A top Ford Motor Co. executive said the company will now spend $11 billion on electrified vehicles through 2022, increasing its previous estimates as it races to catch up on battery-powered cars.
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The Dearborn, Mich., auto maker previously committed $4.5 billion in spending on electrified products by 2020 and said in October it would divert an additional $500 million from conventional products -- including gasoline-powered products -- over a five-year span. The $11 billion commitment comes at a time when gasoline or diesel engines powered nearly all of the 90 million vehicles sold globally in 2017.
Ford's estimate was delivered during a press conference at the Detroit auto show, which opens this week. Jim Farley, Ford's head of global markets, said the company aims to make its electric vehicles more attractive to everyday buyers than it had in the past.
Few other auto makers are breaking out specific investment numbers related to electric vehicles. Volkswagen AG, looking to recover following a diesel-emissions scandal in the U.S., has committed to spend $40 billion on electrified vehicles over the next five years.
Ford, earning the bulk of its profits from big pickup trucks and sport-utility vehicles, has also said it would shift about $7 billion toward development of even more trucks and SUVs. The auto maker unveiled one of the more important products in that push on Sunday, a bulky Ford Ranger pickup headed to U.S. dealers in early 2019.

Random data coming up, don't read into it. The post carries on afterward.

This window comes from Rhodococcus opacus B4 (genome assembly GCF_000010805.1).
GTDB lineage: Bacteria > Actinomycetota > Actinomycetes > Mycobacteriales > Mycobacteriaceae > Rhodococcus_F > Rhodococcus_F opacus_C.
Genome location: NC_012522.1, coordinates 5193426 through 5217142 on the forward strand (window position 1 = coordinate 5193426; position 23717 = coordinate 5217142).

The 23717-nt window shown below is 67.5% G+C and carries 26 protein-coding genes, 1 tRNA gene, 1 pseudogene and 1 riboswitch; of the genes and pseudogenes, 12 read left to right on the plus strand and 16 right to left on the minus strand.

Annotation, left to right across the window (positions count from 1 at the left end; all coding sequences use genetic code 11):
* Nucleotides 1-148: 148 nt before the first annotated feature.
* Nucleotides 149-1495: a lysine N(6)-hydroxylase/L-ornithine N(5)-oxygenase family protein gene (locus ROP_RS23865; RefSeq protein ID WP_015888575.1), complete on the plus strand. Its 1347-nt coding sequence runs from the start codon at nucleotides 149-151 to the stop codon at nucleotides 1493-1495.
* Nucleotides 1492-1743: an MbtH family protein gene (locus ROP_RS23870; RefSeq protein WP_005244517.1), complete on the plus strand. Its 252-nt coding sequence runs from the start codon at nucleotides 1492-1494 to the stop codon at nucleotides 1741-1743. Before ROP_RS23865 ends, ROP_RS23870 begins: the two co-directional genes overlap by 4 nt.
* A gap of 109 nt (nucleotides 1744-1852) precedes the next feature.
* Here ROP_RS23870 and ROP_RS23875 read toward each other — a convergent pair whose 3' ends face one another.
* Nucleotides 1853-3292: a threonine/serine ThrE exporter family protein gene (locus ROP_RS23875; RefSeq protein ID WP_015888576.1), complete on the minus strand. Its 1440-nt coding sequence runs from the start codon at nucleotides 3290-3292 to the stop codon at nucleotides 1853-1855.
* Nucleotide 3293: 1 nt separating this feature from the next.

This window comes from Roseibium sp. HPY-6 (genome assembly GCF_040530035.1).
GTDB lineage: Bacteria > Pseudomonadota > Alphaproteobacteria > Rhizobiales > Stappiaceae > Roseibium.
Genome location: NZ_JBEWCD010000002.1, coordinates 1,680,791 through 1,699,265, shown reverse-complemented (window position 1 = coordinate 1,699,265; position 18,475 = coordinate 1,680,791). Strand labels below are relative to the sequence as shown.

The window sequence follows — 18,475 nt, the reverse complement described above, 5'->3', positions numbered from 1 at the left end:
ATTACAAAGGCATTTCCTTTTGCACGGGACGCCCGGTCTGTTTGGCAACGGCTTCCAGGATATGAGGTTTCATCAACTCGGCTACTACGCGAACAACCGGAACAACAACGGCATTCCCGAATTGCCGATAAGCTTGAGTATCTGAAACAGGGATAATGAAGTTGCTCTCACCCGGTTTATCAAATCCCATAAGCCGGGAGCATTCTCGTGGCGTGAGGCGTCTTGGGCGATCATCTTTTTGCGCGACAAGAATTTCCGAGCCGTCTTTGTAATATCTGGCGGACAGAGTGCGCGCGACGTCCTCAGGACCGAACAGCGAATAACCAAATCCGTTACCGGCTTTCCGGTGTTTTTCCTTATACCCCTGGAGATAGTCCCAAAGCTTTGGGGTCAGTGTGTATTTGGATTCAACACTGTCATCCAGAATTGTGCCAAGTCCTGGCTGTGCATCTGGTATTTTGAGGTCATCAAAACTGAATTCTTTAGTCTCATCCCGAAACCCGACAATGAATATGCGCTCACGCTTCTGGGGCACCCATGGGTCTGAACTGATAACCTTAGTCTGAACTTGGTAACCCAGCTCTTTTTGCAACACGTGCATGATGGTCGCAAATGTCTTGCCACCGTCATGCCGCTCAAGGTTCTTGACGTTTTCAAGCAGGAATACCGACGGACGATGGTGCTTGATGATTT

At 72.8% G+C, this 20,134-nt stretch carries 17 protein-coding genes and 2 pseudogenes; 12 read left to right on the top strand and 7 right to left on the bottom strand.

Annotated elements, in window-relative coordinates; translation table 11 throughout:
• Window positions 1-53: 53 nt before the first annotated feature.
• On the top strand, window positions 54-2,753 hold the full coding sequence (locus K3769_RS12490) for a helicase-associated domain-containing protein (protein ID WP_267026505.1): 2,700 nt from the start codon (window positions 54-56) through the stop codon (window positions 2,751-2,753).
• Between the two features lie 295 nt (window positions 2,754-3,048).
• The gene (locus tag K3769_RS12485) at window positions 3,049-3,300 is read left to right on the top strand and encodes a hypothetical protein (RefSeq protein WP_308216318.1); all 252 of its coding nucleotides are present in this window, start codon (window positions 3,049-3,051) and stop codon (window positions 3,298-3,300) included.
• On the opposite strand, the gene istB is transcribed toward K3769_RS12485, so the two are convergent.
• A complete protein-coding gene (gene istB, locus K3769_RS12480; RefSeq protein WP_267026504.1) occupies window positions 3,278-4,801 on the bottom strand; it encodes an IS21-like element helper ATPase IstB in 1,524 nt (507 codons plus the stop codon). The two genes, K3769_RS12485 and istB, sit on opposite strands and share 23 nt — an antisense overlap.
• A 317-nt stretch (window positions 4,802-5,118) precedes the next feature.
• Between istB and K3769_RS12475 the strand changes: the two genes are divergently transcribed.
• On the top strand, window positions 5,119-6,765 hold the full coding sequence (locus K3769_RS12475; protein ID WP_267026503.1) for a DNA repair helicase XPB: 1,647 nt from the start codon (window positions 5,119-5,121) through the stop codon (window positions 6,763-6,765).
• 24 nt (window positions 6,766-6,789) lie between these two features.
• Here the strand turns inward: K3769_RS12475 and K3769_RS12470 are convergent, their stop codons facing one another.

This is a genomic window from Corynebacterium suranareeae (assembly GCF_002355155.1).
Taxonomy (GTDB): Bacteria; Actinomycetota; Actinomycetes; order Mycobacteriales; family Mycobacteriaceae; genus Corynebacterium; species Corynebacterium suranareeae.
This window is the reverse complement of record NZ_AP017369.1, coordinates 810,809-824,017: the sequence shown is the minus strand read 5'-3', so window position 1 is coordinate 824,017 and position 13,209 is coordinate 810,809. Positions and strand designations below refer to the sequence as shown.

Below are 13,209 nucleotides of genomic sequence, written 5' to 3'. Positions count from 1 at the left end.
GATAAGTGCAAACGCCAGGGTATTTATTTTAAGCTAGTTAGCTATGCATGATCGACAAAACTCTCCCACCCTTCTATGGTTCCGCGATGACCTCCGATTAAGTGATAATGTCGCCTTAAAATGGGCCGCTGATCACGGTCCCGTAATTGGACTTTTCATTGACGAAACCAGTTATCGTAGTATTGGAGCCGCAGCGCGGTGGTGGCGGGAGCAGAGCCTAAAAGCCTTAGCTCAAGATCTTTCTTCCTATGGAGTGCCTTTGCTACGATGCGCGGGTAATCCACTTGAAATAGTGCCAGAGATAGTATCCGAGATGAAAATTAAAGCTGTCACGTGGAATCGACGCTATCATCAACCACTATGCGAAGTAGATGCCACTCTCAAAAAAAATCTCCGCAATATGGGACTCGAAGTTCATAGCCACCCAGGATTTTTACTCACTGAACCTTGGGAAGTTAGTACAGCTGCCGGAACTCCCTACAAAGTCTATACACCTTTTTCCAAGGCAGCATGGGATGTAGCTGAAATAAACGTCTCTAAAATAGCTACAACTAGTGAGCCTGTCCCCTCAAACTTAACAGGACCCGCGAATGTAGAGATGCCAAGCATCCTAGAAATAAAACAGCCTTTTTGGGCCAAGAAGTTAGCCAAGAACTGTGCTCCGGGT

Even as trucks and SUVs represent a growing share of U.S. sales and profits, auto companies are investing in electric vehicles in an attempt to meet tighter regulations, particularly in China. To get customers interested, Mr. Farley said car makers need to think about electric vehicles differently.
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"What we learned from this first cycle of electrification is people want really nice products," Mr. Farley told reporters. "We want to make [EVs] that are aspirational, that are iconic nameplates, with a customer base."
Ford today sells only one fully-electric vehicle in the U.S., the Focus compact car. Its Mustang sports car, F-150 pickup truck or other products, however, carry much stronger appeal.
Mr. Farley said Ford would offer a "very wide range" of electric vehicles in Europe and the U.S., including electric sports car scheduled to arrive in 2020.
"We want to make this a statement about the company, that we're electrifying our iconic vehicles."
Write to Mike Colias at Mike.Colias@wsj.com
(END) Dow Jones Newswires
January 14, 2018 18:38 ET (23:38 GMT)